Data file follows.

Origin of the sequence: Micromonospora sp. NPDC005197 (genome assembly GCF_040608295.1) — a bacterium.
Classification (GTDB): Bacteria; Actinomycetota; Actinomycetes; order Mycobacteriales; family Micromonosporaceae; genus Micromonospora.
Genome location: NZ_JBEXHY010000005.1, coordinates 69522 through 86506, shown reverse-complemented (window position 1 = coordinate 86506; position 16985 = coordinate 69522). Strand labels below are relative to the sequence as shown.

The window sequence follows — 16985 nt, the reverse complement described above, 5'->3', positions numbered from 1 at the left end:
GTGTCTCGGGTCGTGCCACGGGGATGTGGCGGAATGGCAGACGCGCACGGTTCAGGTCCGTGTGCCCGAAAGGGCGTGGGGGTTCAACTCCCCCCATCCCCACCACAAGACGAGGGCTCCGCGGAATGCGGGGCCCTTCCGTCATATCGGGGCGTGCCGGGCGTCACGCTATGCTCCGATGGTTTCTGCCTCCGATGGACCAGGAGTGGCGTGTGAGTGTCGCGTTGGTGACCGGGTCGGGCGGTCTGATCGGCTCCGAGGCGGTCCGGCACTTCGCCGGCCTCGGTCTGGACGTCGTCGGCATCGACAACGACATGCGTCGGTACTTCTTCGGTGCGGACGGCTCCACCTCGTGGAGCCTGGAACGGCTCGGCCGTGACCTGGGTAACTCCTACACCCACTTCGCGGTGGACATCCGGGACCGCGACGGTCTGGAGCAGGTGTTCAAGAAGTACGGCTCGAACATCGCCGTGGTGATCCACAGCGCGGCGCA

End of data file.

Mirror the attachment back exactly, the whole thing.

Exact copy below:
Origin of the sequence: Micromonospora sp. NPDC005197 (genome assembly GCF_040608295.1) — a bacterium.
Classification (GTDB): Bacteria; Actinomycetota; Actinomycetes; order Mycobacteriales; family Micromonosporaceae; genus Micromonospora.
Genome location: NZ_JBEXHY010000005.1, coordinates 69522 through 86506, shown reverse-complemented (window position 1 = coordinate 86506; position 16985 = coordinate 69522). Strand labels below are relative to the sequence as shown.

The window sequence follows — 16985 nt, the reverse complement described above, 5'->3', positions numbered from 1 at the left end:
GTGTCTCGGGTCGTGCCACGGGGATGTGGCGGAATGGCAGACGCGCACGGTTCAGGTCCGTGTGCCCGAAAGGGCGTGGGGGTTCAACTCCCCCCATCCCCACCACAAGACGAGGGCTCCGCGGAATGCGGGGCCCTTCCGTCATATCGGGGCGTGCCGGGCGTCACGCTATGCTCCGATGGTTTCTGCCTCCGATGGACCAGGAGTGGCGTGTGAGTGTCGCGTTGGTGACCGGGTCGGGCGGTCTGATCGGCTCCGAGGCGGTCCGGCACTTCGCCGGCCTCGGTCTGGACGTCGTCGGCATCGACAACGACATGCGTCGGTACTTCTTCGGTGCGGACGGCTCCACCTCGTGGAGCCTGGAACGGCTCGGCCGTGACCTGGGTAACTCCTACACCCACTTCGCGGTGGACATCCGGGACCGCGACGGTCTGGAGCAGGTGTTCAAGAAGTACGGCTCGAACATCGCCGTGGTGATCCACAGCGCGGCGCA